It is particularly important for programs that are having difficulty maintaining full enrollment to take steps to reach new populations and unserved neighborhoods and to revitalize outreach and recruitment efforts.
Maintaining full enrollment
Another critical part of 45 CFR 1305 concerns maintaining full enrollment. The regulation requires that A Head Start grantee must maintain its funded enrollment level and further states that, in order to do this, Each Head Start program, except migrant programs, must obtain a number of applications during the recruitment process
that is greater than the enrollment opportunities that are anticipated to be available over the course of the next enrollment year in order to select those with the greatest need for Head Start services. It should be noted that programs are expected to be at full enrollment on the first day of their enrollment year.
The regulation also requires that,
no more than 30 days may elapse before a vacancy is filled, except that, A program may elect not to fill a vacancy when 60 calendar days or less remain in the programs enrollment year. Grantees complying with these requirements will ensure that the maximum number of eligible children possible receive the benefits of Head Start services. Such grantees should not have any problems maintaining full enrollment.
Grantees that are not maintaining full enrollment or anticipate they may soon be at less than full enrollment (for example, because they have no waiting lists) must immediately contact their ACF Regional Office. In most cases, the Regional Office will schedule an on-site visit to assess the reasons for this and, in conjunction with the grantee, make a judgment about how to resolve this issue.
If enrollment issues are due to changing demographics that have resulted in there being insufficient numbers of eligible children in the grantee's service area, one approach could be for the ACF Regional Office to reduce, through issuance of a Financial Assistance Award, grantee enrollment with a proportionate reduction in funding. In situations where an enrollment reduction is not appropriate, such as when there are still many unserved Head Start-eligible children in the grantees service area, the grantee and the Regional Office will need to develop a strategy for reaching full enrollment as soon as possible. In most cases, this will include designating the grantees enrollment problem as a non-compliance finding which will need to be corrected within 90 days. The Regional Office and, as appropriate, the T/TA system will work with the grantee during this 90 day period. If this problem is not corrected within 90 days, the grantee will be designated as deficient and will be required to correct this deficiency within a specified period of time that, generally, will not exceed 90 additional days. Failure to correct any identified deficiency will, as required by law, result in ACF initiating proceedings to terminate the agencys Head Start grant, in whole or in part.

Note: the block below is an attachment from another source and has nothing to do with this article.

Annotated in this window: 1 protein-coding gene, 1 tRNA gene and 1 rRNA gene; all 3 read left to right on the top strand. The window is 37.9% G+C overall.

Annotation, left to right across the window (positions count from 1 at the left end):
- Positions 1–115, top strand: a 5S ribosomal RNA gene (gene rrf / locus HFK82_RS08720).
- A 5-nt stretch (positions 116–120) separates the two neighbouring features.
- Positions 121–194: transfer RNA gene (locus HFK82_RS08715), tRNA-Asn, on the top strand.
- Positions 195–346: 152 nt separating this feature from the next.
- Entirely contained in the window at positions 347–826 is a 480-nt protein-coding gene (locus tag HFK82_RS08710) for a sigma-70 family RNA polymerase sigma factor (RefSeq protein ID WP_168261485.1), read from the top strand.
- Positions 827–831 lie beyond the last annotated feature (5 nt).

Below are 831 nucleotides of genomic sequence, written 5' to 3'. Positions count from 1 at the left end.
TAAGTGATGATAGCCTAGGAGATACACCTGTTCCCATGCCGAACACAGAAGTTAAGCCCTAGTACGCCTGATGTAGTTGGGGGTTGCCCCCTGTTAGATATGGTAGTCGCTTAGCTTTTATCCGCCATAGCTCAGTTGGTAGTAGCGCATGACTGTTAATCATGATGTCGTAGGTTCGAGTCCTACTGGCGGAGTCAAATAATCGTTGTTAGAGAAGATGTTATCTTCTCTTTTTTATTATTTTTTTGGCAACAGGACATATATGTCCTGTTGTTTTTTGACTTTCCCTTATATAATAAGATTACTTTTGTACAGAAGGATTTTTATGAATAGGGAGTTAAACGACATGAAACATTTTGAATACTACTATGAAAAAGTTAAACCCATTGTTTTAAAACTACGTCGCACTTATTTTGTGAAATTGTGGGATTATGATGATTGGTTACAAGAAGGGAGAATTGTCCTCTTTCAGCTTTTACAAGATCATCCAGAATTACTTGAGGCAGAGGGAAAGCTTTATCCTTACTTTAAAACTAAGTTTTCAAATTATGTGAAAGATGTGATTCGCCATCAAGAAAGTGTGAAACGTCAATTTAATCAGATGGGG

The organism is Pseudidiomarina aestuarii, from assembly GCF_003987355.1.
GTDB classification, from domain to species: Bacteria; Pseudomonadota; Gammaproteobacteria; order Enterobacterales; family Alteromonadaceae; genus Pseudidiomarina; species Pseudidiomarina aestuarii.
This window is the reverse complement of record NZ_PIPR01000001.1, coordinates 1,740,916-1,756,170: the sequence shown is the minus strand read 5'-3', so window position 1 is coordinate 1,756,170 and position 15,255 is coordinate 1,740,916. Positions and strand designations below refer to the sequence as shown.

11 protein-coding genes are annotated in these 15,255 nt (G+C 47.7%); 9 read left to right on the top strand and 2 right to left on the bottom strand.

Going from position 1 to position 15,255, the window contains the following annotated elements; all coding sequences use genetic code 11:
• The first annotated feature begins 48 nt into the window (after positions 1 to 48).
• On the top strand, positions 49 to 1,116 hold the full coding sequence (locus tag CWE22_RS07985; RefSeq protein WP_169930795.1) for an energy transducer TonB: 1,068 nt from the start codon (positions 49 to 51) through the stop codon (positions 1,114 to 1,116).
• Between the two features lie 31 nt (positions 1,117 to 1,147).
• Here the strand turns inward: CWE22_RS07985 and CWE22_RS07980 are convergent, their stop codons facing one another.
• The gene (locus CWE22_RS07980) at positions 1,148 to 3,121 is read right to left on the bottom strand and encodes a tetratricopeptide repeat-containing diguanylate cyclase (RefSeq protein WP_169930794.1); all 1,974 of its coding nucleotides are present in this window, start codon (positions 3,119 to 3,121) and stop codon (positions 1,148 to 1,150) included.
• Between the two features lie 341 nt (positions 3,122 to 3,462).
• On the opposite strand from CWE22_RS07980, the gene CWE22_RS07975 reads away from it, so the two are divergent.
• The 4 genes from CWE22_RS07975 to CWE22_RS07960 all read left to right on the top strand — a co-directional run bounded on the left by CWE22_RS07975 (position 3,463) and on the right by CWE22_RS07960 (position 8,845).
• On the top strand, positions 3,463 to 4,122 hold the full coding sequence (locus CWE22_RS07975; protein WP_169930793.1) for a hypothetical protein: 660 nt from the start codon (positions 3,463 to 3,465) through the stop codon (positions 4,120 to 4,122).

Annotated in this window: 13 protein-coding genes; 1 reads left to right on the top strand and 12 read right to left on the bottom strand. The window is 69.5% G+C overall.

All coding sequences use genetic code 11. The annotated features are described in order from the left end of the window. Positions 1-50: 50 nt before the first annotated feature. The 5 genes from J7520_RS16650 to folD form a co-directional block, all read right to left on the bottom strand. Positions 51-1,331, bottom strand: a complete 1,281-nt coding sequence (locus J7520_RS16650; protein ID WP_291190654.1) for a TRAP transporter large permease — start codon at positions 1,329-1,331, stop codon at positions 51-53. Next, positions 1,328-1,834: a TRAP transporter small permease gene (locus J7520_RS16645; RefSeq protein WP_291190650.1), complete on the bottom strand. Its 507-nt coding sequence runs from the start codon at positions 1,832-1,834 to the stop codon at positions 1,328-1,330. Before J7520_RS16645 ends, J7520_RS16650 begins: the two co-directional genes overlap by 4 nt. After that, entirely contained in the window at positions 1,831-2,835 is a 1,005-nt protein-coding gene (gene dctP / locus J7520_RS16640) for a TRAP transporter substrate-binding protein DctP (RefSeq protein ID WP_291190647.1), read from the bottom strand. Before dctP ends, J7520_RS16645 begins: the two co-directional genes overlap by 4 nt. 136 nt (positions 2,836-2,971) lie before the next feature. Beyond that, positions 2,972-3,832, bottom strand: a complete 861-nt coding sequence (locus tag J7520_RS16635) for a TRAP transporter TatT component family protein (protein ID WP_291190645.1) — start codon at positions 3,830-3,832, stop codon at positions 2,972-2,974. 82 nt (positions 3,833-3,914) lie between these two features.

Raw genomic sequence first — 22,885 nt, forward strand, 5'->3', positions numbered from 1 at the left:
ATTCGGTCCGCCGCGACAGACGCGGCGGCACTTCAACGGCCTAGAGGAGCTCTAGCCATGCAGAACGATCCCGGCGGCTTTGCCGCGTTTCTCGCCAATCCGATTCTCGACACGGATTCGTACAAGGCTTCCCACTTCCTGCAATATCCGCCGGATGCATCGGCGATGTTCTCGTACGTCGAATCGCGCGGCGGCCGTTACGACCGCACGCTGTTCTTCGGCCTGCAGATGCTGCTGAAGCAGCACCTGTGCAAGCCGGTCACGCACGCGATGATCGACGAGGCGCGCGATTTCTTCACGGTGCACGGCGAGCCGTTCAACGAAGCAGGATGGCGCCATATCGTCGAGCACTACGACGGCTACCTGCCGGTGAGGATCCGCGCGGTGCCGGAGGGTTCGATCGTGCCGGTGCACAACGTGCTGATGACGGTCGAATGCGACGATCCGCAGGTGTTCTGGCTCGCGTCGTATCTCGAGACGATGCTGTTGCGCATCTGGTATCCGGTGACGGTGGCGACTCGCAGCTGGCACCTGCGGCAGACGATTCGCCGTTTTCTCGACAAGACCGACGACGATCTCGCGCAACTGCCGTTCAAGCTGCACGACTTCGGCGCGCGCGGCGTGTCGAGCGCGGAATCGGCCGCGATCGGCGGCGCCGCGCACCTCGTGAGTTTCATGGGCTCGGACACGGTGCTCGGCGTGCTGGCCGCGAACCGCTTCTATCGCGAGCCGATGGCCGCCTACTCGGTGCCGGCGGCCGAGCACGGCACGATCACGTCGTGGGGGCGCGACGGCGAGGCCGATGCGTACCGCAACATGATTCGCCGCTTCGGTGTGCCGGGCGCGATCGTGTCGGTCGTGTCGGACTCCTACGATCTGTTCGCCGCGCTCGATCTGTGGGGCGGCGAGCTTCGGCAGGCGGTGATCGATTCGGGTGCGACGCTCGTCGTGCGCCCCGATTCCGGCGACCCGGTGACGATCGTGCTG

Enrollment problems identified during a monitoring review will be treated as a non-compliance finding, subject to the above process, unless the Regional Office believes that the problem is of such scope and severity that it should immediately be treated as a deficiency.
If your program is considering changing your programs design or enrollment, the changes will eventually require ACF approval. We encourage you to contact your ACF regional office early to discuss these changes.
In summary, the Head Start Bureau, in conjunction with the ACF Regional Offices, intends to move aggressively in the coming months to assure that each of the 909,000 children whom grantees have been funded to serve will, in fact, receive the benefits of Head Start. Thank you for your continuing commitment to Head Start.
Joan E. Ohl